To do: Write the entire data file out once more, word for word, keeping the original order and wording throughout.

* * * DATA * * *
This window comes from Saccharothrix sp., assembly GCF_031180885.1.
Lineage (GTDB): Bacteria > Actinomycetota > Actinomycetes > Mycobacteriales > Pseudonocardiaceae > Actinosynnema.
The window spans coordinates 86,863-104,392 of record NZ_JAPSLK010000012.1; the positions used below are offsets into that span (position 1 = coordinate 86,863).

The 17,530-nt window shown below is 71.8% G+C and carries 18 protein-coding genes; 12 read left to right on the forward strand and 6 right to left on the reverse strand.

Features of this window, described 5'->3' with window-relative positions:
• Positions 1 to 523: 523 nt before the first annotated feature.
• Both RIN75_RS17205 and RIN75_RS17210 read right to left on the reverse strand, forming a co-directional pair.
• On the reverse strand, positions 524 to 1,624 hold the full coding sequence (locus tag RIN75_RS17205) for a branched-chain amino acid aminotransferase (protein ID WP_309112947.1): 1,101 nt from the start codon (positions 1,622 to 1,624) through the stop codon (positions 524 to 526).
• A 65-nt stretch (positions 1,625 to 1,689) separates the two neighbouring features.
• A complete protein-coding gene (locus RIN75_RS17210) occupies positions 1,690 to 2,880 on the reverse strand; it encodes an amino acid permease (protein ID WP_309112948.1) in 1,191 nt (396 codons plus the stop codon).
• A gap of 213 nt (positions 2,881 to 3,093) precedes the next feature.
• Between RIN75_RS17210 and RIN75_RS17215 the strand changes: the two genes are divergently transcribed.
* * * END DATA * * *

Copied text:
This window comes from Saccharothrix sp., assembly GCF_031180885.1.
Lineage (GTDB): Bacteria > Actinomycetota > Actinomycetes > Mycobacteriales > Pseudonocardiaceae > Actinosynnema.
The window spans coordinates 86,863-104,392 of record NZ_JAPSLK010000012.1; the positions used below are offsets into that span (position 1 = coordinate 86,863).

The 17,530-nt window shown below is 71.8% G+C and carries 18 protein-coding genes; 12 read left to right on the forward strand and 6 right to left on the reverse strand.

Features of this window, described 5'->3' with window-relative positions:
• Positions 1 to 523: 523 nt before the first annotated feature.
• Both RIN75_RS17205 and RIN75_RS17210 read right to left on the reverse strand, forming a co-directional pair.
• On the reverse strand, positions 524 to 1,624 hold the full coding sequence (locus tag RIN75_RS17205) for a branched-chain amino acid aminotransferase (protein ID WP_309112947.1): 1,101 nt from the start codon (positions 1,622 to 1,624) through the stop codon (positions 524 to 526).
• A 65-nt stretch (positions 1,625 to 1,689) separates the two neighbouring features.
• A complete protein-coding gene (locus RIN75_RS17210) occupies positions 1,690 to 2,880 on the reverse strand; it encodes an amino acid permease (protein ID WP_309112948.1) in 1,191 nt (396 codons plus the stop codon).
• A gap of 213 nt (positions 2,881 to 3,093) precedes the next feature.
• Between RIN75_RS17210 and RIN75_RS17215 the strand changes: the two genes are divergently transcribed.